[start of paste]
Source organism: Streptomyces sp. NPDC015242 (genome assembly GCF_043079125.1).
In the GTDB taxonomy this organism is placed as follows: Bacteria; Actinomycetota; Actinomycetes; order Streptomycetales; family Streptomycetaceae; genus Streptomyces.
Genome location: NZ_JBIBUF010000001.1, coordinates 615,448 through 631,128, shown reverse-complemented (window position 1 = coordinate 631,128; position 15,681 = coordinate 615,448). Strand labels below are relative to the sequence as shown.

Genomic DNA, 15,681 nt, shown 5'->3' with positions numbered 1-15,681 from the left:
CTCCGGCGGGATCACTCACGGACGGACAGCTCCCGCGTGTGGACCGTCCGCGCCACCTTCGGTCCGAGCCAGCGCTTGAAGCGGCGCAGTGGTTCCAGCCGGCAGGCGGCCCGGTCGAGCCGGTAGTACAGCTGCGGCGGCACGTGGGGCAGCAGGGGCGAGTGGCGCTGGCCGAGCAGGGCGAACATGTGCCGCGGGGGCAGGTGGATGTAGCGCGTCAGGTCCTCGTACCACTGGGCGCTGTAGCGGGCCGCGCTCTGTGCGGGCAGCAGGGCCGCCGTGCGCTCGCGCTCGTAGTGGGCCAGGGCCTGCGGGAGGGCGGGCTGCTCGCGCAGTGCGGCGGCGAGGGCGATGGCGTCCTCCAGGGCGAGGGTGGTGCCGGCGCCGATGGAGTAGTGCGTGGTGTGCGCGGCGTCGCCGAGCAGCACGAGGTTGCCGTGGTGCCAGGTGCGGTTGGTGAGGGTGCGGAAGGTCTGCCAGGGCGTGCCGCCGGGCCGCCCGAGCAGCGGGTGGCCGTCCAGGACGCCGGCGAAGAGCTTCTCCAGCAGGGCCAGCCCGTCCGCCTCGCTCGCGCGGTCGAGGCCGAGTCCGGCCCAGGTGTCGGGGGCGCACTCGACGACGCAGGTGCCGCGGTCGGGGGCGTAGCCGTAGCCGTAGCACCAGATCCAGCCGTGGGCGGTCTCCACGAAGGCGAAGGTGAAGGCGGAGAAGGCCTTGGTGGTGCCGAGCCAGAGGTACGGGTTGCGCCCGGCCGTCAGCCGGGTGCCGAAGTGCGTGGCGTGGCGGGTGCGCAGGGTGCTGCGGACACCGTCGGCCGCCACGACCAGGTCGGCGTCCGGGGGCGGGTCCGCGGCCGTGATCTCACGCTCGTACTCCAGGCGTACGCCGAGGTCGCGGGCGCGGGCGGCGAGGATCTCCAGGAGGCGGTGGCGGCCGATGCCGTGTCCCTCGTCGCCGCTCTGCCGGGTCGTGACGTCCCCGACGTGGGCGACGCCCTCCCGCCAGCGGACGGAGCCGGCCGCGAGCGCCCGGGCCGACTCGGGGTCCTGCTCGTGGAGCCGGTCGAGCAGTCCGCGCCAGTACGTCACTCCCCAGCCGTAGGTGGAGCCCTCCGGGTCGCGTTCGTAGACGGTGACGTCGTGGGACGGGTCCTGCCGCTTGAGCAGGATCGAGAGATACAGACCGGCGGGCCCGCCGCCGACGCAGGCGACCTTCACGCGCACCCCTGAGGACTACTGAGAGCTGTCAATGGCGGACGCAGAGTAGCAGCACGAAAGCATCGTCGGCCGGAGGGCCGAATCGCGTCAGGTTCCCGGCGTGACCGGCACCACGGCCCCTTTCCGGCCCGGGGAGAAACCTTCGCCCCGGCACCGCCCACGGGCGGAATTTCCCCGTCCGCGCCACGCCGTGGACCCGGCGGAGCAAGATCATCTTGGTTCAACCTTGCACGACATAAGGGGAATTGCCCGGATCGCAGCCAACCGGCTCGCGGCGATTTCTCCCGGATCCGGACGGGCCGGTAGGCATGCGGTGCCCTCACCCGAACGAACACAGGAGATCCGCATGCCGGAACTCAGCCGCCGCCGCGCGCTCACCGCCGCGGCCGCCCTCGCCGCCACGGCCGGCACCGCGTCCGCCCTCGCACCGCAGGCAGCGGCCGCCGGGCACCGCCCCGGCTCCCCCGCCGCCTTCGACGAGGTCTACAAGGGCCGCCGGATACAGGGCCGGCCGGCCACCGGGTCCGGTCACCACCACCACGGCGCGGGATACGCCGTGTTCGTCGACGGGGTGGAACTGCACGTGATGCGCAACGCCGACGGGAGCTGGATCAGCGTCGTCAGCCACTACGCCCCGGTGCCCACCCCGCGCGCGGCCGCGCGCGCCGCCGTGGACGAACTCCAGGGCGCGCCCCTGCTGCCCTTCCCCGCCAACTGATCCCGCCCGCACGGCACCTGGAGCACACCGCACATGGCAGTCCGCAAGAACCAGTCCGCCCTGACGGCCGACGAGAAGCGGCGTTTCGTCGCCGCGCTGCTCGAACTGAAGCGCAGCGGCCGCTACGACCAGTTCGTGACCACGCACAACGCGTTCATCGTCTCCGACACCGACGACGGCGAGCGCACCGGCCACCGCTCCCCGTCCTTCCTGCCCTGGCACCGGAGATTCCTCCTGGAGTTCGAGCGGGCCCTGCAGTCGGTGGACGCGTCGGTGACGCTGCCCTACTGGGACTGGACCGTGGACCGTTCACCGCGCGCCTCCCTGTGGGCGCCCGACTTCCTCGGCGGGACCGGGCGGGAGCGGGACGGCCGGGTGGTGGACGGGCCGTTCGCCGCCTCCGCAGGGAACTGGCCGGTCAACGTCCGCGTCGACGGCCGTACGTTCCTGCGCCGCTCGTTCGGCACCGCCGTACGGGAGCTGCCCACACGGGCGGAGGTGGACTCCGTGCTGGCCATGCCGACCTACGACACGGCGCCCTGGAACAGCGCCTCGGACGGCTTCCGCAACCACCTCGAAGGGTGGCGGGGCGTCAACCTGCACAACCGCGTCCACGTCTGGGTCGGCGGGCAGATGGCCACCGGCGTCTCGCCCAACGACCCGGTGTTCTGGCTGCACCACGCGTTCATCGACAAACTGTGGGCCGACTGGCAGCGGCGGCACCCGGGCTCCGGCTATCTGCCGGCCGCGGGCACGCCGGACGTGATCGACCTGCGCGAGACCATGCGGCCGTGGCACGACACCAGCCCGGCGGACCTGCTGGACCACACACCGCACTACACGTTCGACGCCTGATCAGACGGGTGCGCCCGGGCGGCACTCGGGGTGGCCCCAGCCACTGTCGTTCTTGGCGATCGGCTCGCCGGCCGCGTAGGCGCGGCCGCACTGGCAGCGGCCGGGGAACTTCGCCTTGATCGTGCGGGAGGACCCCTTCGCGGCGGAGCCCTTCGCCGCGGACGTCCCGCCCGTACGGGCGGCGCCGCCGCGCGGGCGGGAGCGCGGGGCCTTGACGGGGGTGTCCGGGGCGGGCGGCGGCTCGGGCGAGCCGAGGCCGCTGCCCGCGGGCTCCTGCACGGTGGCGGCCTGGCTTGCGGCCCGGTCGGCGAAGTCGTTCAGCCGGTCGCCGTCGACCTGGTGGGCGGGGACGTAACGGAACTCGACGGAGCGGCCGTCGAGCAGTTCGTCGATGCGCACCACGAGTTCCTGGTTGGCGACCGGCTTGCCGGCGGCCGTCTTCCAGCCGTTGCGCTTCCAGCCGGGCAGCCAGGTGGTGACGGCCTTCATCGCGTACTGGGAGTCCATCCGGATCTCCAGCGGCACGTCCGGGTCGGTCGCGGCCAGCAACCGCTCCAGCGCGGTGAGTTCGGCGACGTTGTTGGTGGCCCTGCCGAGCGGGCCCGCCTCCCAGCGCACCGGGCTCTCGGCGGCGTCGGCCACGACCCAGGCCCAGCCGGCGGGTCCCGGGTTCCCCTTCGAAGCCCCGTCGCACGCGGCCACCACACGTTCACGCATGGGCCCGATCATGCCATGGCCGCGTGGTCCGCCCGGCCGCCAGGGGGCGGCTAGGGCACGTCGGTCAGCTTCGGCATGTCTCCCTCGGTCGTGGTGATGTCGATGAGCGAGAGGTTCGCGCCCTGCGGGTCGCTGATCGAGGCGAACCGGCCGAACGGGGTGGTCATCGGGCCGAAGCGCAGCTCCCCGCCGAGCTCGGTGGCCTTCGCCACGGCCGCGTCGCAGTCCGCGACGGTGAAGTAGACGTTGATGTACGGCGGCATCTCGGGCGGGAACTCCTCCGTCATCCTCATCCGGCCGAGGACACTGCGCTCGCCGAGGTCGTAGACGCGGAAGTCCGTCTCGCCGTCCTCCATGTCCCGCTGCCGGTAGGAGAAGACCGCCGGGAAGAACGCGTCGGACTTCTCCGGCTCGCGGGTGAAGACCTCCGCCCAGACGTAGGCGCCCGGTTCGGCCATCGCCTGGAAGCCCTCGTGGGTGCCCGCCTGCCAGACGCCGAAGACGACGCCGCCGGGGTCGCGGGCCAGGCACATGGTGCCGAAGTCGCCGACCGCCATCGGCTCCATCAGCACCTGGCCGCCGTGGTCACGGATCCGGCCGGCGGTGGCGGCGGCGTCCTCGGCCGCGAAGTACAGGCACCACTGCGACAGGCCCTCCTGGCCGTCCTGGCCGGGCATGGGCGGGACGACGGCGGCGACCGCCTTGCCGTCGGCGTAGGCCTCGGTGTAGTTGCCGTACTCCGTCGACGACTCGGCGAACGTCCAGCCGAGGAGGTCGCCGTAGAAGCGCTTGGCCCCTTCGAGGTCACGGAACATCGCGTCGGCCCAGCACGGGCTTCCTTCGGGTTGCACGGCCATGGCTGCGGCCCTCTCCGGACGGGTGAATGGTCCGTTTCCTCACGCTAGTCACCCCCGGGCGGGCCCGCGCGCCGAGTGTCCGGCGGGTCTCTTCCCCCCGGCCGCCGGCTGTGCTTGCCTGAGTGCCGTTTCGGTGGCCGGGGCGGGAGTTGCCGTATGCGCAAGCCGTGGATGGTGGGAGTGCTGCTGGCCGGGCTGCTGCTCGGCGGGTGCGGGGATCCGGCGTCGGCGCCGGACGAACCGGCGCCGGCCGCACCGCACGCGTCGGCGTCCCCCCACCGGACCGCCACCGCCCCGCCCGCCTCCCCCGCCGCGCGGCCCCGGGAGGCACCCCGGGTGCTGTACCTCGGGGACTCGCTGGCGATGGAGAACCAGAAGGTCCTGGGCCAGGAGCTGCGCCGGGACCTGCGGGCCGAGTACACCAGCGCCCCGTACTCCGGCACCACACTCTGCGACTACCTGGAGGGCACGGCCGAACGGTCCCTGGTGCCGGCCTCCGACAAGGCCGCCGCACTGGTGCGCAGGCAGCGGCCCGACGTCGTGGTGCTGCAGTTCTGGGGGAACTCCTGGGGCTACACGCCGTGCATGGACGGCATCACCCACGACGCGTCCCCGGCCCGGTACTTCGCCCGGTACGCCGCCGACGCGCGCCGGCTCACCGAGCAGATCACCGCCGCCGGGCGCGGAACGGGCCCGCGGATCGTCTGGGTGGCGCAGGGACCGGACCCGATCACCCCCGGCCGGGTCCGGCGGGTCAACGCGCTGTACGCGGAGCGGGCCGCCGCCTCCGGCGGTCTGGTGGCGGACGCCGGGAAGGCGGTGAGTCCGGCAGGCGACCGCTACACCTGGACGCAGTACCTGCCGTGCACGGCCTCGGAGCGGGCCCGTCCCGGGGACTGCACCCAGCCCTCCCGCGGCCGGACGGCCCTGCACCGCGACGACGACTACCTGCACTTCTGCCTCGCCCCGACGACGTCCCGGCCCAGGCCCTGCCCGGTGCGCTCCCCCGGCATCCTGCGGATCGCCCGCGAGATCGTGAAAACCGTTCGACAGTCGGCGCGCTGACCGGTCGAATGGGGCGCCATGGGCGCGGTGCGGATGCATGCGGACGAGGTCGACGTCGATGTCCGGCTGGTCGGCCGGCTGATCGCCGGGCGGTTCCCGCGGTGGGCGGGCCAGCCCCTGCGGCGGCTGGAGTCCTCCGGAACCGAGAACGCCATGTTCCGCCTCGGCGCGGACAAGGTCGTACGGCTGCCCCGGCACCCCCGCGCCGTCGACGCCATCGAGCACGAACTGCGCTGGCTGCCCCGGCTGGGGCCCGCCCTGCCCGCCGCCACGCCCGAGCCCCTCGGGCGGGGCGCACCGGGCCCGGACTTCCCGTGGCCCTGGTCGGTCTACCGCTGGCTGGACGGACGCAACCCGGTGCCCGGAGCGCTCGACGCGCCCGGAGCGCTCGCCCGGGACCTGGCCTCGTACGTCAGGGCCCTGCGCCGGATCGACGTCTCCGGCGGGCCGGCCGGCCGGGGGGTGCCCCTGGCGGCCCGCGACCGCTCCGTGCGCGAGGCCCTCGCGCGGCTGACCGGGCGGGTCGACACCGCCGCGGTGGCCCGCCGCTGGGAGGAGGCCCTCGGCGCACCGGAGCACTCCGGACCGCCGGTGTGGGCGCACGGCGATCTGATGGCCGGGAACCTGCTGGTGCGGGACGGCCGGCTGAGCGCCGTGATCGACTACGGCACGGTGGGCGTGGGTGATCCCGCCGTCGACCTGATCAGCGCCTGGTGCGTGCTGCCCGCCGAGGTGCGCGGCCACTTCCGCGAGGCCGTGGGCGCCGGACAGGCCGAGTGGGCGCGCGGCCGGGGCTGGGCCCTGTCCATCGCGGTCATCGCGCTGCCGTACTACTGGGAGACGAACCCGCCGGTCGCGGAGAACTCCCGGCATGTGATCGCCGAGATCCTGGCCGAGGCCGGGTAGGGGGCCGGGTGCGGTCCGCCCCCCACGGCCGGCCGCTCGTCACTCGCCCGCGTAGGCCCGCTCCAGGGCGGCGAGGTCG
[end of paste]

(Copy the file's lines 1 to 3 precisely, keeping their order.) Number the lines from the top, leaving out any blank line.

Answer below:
Source organism: Streptomyces sp. NPDC015242 (genome assembly GCF_043079125.1).
In the GTDB taxonomy this organism is placed as follows: Bacteria; Actinomycetota; Actinomycetes; order Streptomycetales; family Streptomycetaceae; genus Streptomyces.
Genome location: NZ_JBIBUF010000001.1, coordinates 615,448 through 631,128, shown reverse-complemented (window position 1 = coordinate 631,128; position 15,681 = coordinate 615,448). Strand labels below are relative to the sequence as shown.